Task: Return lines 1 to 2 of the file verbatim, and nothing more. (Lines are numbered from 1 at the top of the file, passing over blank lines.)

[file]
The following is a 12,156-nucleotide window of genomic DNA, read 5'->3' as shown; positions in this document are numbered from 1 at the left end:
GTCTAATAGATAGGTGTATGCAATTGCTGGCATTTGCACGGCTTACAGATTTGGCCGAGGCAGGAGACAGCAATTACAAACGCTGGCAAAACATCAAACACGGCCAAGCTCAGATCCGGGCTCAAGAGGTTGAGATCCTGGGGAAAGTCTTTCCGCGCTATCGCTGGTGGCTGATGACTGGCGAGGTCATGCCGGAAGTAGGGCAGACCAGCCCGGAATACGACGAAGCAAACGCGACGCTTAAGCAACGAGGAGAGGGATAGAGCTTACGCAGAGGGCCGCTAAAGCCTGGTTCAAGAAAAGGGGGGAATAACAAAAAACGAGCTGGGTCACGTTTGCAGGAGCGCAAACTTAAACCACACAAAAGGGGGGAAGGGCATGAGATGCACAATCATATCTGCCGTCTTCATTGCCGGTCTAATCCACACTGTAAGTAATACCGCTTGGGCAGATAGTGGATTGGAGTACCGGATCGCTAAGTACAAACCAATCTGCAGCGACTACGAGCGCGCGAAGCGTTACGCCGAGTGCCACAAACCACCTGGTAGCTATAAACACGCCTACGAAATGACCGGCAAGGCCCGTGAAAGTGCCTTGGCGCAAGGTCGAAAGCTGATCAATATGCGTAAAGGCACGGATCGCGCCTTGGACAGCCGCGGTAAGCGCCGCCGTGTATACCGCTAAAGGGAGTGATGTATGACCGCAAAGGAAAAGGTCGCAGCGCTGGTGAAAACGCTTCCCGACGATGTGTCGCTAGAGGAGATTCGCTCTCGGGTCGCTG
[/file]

The following is a 12,156-nucleotide window of genomic DNA, read 5'->3' as shown; positions in this document are numbered from 1 at the left end:
GTCTAATAGATAGGTGTATGCAATTGCTGGCATTTGCACGGCTTACAGATTTGGCCGAGGCAGGAGACAGCAATTACAAACGCTGGCAAAACATCAAACACGGCCAAGCTCAGATCCGGGCTCAAGAGGTTGAGATCCTGGGGAAAGTCTTTCCGCGCTATCGCTGGTGGCTGATGACTGGCGAGGTCATGCCGGAAGTAGGGCAGACCAGCCCGGAATACGACGAAGCAAACGCGACGCTTAAGCAACGAGGAGAGGGATAGAGCTTACGCAGAGGGCCGCTAAAGCCTGGTTCAAGAAAAGGGGGGAATAACAAAAAACGAGCTGGGTCACGTTTGCAGGAGCGCAAACTTAAACCACACAAAAGGGGGGAAGGGCATGAGATGCACAATCATATCTGCCGTCTTCATTGCCGGTCTAATCCACACTGTAAGTAATACCGCTTGGGCAGATAGTGGATTGGAGTACCGGATCGCTAAGTACAAACCAATCTGCAGCGACTACGAGCGCGCGAAGCGTTACGCCGAGTGCCACAAACCACCTGGTAGCTATAAACACGCCTACGAAATGACCGGCAAGGCCCGTGAAAGTGCCTTGGCGCAAGGTCGAAAGCTGATCAATATGCGTAAAGGCACGGATCGCGCCTTGGACAGCCGCGGTAAGCGCCGCCGTGTATACCGCTAAAGGGAGTGATGTATGACCGCAAAGGAAAAGGTCGCAGCGCTGGTGAAAACGCTTCCCGACGATGTGTCGCTAGAGGAGATTCGCTCTCGGGTCGCTG